I am especially keen to see what Ning, LinkedIn and Salesforce are able to make of it. I use all of these networks. LI and SF aren’t especially suited for educational purposes, and therefore Ning is the candidate who can possible exploit this the most.

Their update blog is the one that needs to be RSSed!

PS: Dave Winer doesn’t think it will work!

Blogged with Flock

RSSing Comment Conversations – II

This is becoming really interesting.

Here is a representation of what I wrote hastily in the post below.


(Funny, that I was building this graphic, while Michele wrote her post, asking for one! Sue was also looking for a graphic, a tool actually, to draw her idea out). While this may help bring a larger conversation in context, I believe it also lends itself to create a body of knowledge (BoK). Before that, a few notes about this intelligent RSS and about the graphic:

We all subscribe to blogs, so we sure know how to to do that. We can also mark individual posts to track comments on them. (I know this happens in a few RSS readers – RSSBandit, for example, and I am missing it sorely since I shifted to a Mac).

Here is how I think this “Intelligent RSS” thing might work. (Apart from what RSSbandit is able to do, all the stuff hereafter is imaginary).

  1. In our RSS reader, we set up something called an “Intelligent Topic Feed”, or ITF. We pick a topic, Michele’s topic called “How Can We Facilitate Conversations BETWEEN Commenters on Our Blogs?” for example, and add it to the ITF called, let’s say, “Facilitating Conversations“.
  2. We set the ITF ‘depth’ to Level 1 (more about this level thing, in a minute).
  3. What the ITF now does is tracks all comments on Post 1 (see image). So all comments on Michele’s post are delivered to the RSS reader. Skelliewag’s idea still holds true and let’s assume that commentators are conversing with each other on the post.
  4. Then, Michele’s post gets a pingback (trackback).
  5. The ITF automatically adds the posts from the new blogs (e.g. the post on Kenfinity and Designing for Civil Society, viz, Post 2 and Post 3 in the image).
  6. The ITF now begins to track the comments on Post 2 and Post 3.
  7. As you would expect, there will be further pingbacks on Post 2 and Post 3. This is where setting the ‘depth’ of level comes in. For example, if I would have set the depth level to 2, the ITF would automatically add all the posts that link to Post 2 and Post 3. This has the potential to become unwieldy, therefore, the option to set the depth.
  8. (While we are imagining things) I could then be asked by the ITF if I would like to add further posts (manual setting) to the topic and I could then track a larger conversation. I could choose the posts that I want to track and leave the others for the “dumb” RSS to pull.

Potentially confusing, but I hope, it isn’t too confusing.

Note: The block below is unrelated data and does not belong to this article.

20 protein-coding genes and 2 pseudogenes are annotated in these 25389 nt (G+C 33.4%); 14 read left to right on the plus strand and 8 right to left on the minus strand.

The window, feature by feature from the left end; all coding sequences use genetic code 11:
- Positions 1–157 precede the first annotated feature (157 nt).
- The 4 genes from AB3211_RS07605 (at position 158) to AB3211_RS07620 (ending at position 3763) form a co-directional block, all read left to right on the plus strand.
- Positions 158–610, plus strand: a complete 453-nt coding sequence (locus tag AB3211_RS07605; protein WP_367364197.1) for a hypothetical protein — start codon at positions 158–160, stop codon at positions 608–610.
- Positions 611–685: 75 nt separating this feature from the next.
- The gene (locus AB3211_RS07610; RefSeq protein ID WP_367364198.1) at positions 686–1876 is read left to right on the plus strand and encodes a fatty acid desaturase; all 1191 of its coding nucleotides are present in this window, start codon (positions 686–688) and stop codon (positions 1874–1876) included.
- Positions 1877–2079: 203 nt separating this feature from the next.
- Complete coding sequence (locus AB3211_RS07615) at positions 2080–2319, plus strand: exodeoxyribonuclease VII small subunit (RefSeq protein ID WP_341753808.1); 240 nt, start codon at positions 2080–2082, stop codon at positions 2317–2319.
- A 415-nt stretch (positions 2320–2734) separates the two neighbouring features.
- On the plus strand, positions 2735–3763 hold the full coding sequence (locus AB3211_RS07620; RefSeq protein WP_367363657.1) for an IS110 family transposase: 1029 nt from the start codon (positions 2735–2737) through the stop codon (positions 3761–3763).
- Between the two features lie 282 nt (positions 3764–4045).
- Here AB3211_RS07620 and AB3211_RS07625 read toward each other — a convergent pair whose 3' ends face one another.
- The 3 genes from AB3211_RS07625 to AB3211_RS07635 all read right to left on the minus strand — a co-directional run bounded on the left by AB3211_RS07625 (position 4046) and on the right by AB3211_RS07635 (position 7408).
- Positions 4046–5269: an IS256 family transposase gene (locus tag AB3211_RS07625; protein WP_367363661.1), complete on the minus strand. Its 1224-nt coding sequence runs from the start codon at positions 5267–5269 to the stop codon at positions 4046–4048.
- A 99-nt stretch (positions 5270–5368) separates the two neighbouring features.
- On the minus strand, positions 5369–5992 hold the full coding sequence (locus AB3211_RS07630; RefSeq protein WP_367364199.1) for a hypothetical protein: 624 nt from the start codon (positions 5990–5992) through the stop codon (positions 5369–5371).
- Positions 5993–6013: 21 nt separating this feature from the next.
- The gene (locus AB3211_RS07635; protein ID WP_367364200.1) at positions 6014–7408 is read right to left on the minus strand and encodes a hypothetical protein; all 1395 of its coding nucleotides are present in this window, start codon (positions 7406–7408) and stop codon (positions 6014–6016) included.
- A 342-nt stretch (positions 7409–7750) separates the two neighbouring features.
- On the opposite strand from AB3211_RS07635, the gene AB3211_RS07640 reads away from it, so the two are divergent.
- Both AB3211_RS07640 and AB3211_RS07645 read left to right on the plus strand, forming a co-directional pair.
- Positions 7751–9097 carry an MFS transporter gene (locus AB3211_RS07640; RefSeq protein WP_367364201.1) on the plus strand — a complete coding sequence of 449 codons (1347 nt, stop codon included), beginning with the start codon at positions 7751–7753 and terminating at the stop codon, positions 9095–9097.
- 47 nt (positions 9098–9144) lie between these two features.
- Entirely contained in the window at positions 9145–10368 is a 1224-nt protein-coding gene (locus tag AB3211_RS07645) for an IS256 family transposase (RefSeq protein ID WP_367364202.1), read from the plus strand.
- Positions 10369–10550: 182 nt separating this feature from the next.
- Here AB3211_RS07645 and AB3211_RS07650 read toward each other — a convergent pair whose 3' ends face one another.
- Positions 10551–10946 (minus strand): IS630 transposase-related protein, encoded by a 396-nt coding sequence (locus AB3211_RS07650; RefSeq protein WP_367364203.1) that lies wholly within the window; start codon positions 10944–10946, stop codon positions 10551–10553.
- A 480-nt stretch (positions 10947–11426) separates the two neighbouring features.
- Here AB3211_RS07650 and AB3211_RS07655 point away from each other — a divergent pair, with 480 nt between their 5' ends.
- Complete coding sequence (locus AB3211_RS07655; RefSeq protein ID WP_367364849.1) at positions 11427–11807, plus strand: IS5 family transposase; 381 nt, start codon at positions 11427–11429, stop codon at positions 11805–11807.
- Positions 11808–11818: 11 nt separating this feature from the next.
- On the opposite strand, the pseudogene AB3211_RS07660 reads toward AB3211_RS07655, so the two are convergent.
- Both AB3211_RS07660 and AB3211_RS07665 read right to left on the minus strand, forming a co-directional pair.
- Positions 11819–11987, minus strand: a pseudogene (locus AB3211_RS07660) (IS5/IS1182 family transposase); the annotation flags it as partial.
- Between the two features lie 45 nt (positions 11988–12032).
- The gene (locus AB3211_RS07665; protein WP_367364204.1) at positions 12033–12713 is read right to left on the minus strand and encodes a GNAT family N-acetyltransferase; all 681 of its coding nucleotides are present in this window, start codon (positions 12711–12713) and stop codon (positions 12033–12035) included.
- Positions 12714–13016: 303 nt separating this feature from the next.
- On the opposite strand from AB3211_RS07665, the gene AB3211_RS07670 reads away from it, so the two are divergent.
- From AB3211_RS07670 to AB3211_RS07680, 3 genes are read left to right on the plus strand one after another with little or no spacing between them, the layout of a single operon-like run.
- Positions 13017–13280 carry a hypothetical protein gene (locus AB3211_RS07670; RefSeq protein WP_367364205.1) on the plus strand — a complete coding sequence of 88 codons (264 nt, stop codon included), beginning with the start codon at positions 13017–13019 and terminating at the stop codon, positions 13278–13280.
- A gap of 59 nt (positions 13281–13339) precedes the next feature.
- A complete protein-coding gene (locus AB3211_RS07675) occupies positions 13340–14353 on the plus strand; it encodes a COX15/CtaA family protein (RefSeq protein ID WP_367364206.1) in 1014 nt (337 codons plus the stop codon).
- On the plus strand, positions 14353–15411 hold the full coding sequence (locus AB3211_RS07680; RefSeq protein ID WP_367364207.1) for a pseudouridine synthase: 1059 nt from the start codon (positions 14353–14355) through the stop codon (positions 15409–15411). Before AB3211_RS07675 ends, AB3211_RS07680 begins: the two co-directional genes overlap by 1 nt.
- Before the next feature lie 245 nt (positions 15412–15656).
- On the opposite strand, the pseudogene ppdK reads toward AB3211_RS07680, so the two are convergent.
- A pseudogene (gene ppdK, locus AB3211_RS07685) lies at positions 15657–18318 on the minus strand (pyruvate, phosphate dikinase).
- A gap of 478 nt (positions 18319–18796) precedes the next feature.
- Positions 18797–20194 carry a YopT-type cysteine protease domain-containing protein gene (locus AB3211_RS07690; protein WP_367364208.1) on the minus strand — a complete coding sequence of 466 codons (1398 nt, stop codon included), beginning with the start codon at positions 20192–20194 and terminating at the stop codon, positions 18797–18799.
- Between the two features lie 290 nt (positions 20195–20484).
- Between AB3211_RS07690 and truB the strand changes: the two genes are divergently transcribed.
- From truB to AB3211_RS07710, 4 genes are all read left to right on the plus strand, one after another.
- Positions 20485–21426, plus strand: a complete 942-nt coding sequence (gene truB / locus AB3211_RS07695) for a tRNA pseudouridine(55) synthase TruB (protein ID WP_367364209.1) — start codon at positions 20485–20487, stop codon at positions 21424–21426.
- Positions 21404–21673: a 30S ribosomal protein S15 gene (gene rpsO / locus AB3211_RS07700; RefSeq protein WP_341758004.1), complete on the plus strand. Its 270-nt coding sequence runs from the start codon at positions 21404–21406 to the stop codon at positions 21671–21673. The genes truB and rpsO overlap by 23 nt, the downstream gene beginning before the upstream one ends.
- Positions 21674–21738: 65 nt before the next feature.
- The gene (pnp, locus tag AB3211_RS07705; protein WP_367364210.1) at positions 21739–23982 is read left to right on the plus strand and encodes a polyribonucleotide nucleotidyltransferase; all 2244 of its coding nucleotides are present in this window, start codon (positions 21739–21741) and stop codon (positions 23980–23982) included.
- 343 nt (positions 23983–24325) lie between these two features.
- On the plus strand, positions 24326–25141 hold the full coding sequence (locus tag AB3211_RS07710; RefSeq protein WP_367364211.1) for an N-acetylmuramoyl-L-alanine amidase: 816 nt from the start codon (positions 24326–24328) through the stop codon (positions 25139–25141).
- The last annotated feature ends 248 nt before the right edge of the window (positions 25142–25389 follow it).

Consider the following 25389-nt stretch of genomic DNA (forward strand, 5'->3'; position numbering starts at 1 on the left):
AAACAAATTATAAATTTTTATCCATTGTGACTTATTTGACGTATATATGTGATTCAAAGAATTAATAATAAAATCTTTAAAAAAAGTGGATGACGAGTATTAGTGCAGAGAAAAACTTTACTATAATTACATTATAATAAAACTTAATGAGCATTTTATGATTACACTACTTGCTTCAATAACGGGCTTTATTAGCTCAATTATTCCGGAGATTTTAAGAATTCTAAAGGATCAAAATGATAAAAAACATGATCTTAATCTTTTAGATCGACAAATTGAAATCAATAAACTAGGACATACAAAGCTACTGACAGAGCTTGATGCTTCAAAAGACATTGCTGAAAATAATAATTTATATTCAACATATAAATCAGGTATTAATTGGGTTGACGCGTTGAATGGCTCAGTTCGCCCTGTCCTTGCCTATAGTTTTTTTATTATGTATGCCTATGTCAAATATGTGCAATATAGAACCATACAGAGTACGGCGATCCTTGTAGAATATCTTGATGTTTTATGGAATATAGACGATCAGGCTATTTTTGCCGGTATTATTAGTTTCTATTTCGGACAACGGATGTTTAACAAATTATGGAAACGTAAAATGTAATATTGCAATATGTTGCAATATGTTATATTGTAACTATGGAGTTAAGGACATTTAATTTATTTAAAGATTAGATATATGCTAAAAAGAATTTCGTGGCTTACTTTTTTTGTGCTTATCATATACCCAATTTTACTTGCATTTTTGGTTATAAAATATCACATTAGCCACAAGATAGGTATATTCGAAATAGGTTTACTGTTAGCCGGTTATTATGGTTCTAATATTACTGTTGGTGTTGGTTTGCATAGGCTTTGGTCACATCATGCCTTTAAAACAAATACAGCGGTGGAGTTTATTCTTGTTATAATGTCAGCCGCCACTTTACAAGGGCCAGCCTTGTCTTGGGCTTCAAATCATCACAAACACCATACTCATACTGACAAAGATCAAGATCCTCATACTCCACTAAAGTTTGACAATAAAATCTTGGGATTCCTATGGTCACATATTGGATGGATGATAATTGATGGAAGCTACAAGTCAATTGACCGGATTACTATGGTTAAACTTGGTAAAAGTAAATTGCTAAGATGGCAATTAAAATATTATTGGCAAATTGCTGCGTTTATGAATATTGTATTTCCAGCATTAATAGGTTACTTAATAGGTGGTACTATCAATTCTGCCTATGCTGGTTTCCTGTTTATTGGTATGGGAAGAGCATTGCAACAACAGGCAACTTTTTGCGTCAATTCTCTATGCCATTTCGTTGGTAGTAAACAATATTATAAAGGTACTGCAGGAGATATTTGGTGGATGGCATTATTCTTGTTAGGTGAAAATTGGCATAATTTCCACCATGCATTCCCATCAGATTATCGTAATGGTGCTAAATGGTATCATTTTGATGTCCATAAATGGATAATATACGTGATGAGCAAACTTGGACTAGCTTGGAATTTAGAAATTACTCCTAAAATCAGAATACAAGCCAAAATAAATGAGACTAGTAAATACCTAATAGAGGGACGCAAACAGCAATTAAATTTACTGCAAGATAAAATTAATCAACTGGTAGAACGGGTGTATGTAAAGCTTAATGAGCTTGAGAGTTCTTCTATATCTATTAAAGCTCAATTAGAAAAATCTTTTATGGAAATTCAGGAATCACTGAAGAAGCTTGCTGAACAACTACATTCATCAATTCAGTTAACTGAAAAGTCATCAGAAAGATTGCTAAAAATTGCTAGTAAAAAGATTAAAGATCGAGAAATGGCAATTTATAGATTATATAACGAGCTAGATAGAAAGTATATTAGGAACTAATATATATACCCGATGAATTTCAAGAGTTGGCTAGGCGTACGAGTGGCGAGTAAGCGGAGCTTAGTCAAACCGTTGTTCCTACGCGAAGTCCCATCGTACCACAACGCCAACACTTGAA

What has fascinated me about this idea is the potential about the thoughts that this ITF can contain. It has a chance of becoming a significant body on a particular topic and can be used as a learning aid.

If the RSS Reader becomes even smarter and is able to create a document about this topic …

RSSing Comment Conversations – I

Michele Martin of the Bamboo Project has asked in interesting question about “How Can We Facilitate Conversations BETWEEN Commenters on Our Blogs?

The post has some interesting responses…er…including mine. In some form or the other, most commentators do ‘converse’ with other commentators on a post — however it is all informal and unstructured. It is usually like, “I don’t agree with what X is saying though Y has an important argument about what Z wrote above, and my take is….” X, Y, and Z all being commentators on a post, i.e.

Christy Tucker makes an interesting point about the nature of blogs in that:

Part of it boils down to the fact that blogs really are designed more for the conversations around one person’s ideas than around each other’s ideas. Conversations that are really in-depth are often more suited to become actual posts, either on the original blog or on the commenter blogs. And blogs in general are more for parallel dialog than direct dialog;…

And I am in agreement — after all a blog is an individual’s take on topics — if there is a conversation that is to occur between many people then there is always the discussion forum. Sue, on the same post, notes an observation about what happens when a “thread” is implemented in place of comments.

RSS to the rescue?

WordPress has an interesting feature (now Blogger has it too, thought most ‘Bloggers’ haven’t implemented it), where it is possible to subscribe to a feed of the comments on a post (or the entire blog). If we go by Christy’s thought — which I completely agree with — and in-depth responses to posts are presented as posts on the commentators blog, then we have a small problem of tracking the entire conversation. What we have is a multiple posts as responses — and someone who is tracking the topic, now needs to go many places to see what people are responding.

Is it possible for RSS to become slightly more intelligent such that it tracks (a) the comments on Michele’s post, (b) the response posts to Michele’s post, and (c) the comments/responses to the response posts on Michele’s post?

As I write this, I am already imagining the load on my RSS reader — yet, am sure I don’t mind a bit of manual intervention to teach my reader where to stop.

What I am visualising is a very rich body of knowledge on that one topic/subject/thought which can be a relevant educational aid.

Guess we will have to wait for RSS 2.0